Dried seeds made into a pudding, gruel (less viscous porridge), a beverage such as a smoothie, added to food, or for baking
Chia is high in mucilage and soluble fiber; a variety of vitamins, minerals, antioxidants, and is a source of essential fatty acids and isoflavone.12 According to the USDA, a one ounce serving of chia seeds contains 18% of the recommended daily intake of calcium, 42% of dietary fiber,13 and also contains phosphorus, magnesium, manganese, copper, iron, molybdenum, niacin, and zinc.5 The major compounds include essential fatty acids such as: alpha-linolenic and linoleic acid, oleic acid, palmitic acid,14 the flavanoids: quercetin and kaempferol, and the isoflavone daidzin.12 Further present in lesser concentrations were tocopherols, polyphenols, carotenoids and phospholipids,14 and caffeic acids such as rosmarinic acid and chlorogenic acids such as ferulic acid.8,15
Studies on a small group of individuals reveal that topical application of chia oil is beneficial as a soothing moisturizer in cases of itchy irritated skin.16 Yet most other studies are on individuals who eat the seed for its beneficial effects on supporting cardiovascular health. Chia may also be helpful in maintaining a healthy balance of fats in the bloodstream.17
Remember the terra cotta animals that would magically grow hair when filled with water? Chia Pets were coated with, as the name suggests, chia seeds. This novelty item has delighted children for generations thanks to the man that made these pets so famous, Joe Pedott. When he was 25, he moved to San Francisco, opened an advertising firm, and quickly had his first encounter with a chia pet via a business associate who was importing them from Mexico. Pedott bought the rights from his associate and ventured off to Mexico to visit the town where these 'animalitos' were made. The rest is history; he settled on the catchphrase "Ch-ch-ch-Chia" and before long was manufacturing, importing, and selling multitudes of chia pets all over the world.18 Especially popular was his Jerry Garcia chia pet known as the “Chia Garcia.”
No known precautions.
We recommend that you consult with a qualified healthcare practitioner before using herbal products, particularly if you are pregnant, nursing, or on any medications.
- United States Department of Agriculture Agricultural Research Service, Beltsville Area Germplasm Resources Information Network (GRIN). Accessed at http://www.ars-grin.gov/cgi-bin/npgs/html/taxon.pl?2721. July 7, 2014.
- Accessed at http://www.hort.purdue.edu/newcrop/proceedings1990/V1-252.html#CHIASCHIAS on July 7, 2014.
- Coates W, Ayerza R. Commercial production of chia in Northwestern Argentina. JAOCS 75, 1417 – 1420 (1998).
- University of Kentucky. Chia Intro Sheet. Accessed at http://www.uky.edu/Ag/CCD/introsheets/chia.pdf on July 7, 2014.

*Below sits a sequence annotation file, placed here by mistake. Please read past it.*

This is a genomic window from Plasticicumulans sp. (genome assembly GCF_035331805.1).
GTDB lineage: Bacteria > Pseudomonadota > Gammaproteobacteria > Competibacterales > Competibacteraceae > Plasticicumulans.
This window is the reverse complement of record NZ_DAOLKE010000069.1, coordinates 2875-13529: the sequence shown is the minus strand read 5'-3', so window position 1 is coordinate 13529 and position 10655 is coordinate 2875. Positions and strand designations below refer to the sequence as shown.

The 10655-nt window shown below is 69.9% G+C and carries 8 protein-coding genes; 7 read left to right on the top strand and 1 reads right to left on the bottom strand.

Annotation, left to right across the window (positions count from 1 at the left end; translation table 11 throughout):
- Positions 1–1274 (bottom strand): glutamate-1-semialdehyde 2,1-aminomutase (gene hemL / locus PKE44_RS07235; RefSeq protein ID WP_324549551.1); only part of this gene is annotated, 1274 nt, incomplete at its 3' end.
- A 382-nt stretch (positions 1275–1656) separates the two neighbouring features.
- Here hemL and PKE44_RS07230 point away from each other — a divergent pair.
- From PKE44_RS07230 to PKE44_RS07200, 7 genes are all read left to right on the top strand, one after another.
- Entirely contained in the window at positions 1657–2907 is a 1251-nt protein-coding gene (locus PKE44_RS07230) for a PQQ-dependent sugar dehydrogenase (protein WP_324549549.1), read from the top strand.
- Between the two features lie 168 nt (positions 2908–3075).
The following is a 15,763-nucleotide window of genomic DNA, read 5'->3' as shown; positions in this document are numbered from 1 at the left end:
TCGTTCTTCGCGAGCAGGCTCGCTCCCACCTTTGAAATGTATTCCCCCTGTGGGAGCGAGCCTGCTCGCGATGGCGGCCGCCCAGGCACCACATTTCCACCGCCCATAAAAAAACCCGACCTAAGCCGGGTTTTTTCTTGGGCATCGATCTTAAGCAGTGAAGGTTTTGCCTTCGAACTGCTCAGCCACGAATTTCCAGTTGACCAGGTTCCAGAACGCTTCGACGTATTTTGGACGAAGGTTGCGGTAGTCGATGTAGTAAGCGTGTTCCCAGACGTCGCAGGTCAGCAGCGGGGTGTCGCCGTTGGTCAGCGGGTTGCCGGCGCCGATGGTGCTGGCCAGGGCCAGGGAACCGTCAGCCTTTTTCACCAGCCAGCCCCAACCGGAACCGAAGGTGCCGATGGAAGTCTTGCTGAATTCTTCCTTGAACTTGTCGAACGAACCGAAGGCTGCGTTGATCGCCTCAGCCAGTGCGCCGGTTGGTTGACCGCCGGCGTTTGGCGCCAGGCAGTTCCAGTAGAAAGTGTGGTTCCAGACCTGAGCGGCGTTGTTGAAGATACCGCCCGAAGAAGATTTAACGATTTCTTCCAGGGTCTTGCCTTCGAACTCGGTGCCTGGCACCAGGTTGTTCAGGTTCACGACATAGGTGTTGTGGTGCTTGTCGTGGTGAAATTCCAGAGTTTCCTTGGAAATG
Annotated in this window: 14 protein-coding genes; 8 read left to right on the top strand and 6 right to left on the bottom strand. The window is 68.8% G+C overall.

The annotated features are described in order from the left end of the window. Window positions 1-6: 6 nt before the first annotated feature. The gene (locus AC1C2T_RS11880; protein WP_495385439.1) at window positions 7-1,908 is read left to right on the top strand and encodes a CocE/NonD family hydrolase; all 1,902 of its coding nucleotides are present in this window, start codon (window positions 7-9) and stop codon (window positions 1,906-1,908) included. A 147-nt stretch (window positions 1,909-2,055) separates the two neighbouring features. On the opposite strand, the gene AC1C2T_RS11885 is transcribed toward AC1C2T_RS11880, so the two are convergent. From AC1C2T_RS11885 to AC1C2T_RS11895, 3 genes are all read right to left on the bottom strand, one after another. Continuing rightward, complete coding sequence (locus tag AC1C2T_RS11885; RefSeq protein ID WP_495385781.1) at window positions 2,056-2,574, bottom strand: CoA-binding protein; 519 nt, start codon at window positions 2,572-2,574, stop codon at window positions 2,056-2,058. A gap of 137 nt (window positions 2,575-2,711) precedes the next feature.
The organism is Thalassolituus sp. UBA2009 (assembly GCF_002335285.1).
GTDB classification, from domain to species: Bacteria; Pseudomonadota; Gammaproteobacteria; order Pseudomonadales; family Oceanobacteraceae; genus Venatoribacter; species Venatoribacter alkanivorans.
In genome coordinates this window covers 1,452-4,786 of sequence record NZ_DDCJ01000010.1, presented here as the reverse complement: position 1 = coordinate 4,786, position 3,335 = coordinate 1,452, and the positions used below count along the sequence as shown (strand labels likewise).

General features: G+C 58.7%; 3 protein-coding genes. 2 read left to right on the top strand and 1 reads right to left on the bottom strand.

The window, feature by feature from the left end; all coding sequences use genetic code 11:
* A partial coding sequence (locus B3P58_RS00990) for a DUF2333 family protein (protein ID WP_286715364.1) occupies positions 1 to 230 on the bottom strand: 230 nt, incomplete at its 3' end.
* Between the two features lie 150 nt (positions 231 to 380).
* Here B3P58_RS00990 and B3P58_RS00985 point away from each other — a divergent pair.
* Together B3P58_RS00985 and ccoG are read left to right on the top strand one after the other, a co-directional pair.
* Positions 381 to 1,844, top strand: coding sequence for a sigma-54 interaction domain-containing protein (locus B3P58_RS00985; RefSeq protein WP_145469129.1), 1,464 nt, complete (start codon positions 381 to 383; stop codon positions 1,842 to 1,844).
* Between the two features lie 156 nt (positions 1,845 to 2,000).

- Accessed at http://www.drweil.com/drw/u/QAA365093/Chia-for-Health.html on July 7, 2014.
- Ayerza, R. H., & Coates, W. (2004). Composition of chia (Salvia hispanica) grown in six tropical and subtropical ecosystems of South America. Tropical Science, 44(3), 131-135.
- Kintzios, S. E. (Ed.). (2003). Sage: the genus Salvia. CRC Press.
- Reyes-Caudillo, E., Tecante, A., & Valdivia-López, M. A. (2008). Dietary fibre content and antioxidant activity of phenolic compounds present in Mexican chia (< i> Salvia hispanica L.) seeds. Food Chemistry, 107(2), 656-663.
- Moore M. Southwest School of Botanical Medicine. Direct Communication. 2002.
- The Dispensatory of the United States of America, 1918, was edited by Joseph P. Remington, Horatio C. Wood and others. Accessed at http://www.henriettes-herb.com/ on July 7, 2014.
- Cahill, J. P. (2003). Ethnobotany of chia, Salvia hispanica L.(Lamiaceae).Economic Botany, 57(4), 604-618.
- Martínez-Cruz O, Paredes-López O. Phytochemical profile and nutraceutical potential of chia seeds (Salvia hispanica L.) by ultra high performance liquid chromatography. J Chromatogr A. 2014 Jun 13;1346:43-8.
- Accessed at http://nutritiondata.self.com/facts/nut-and-seed-products/3061/2 on July 7, 2014.
- Ixtaina, V. Y., Martínez, M. L., Spotorno, V.,et al (2011). Characterization of chia seed oils obtained by pressing and solvent extraction. Journal of Food Composition and Analysis, 24(2), 166-174.
- Duke J. A. Phytochemical and Ethnobotanical Databases. Accessed at http://www.ars-grin.gov/duke/ on July 7, 2014.
- Jeong, S. K., Park, H. J., Park, B. D., & Kim, I. H. (2010). Effectiveness of topical chia seed oil on pruritus of end-stage renal disease (ESRD) patients and healthy volunteers. Annals of dermatology, 22(2), 143-148.
- Vuksan V, et al. Reduction in postprandial glucose excursion and prolongation of satiety: possible explanation of the long-term effects of whole grain Salba (Salvia Hispanica L.). Eur J Clin Nutr. (2010)
- Accessed at http://www.smithsonianmag.com/arts-culture/chia-pet-180308610/?c=y%3Fno-ist on July 7, 2014.
This information has not been evaluated by the Food and Drug Administration. This product is not intended to diagnose, treat, cure, or prevent any disease. For educational purposes only.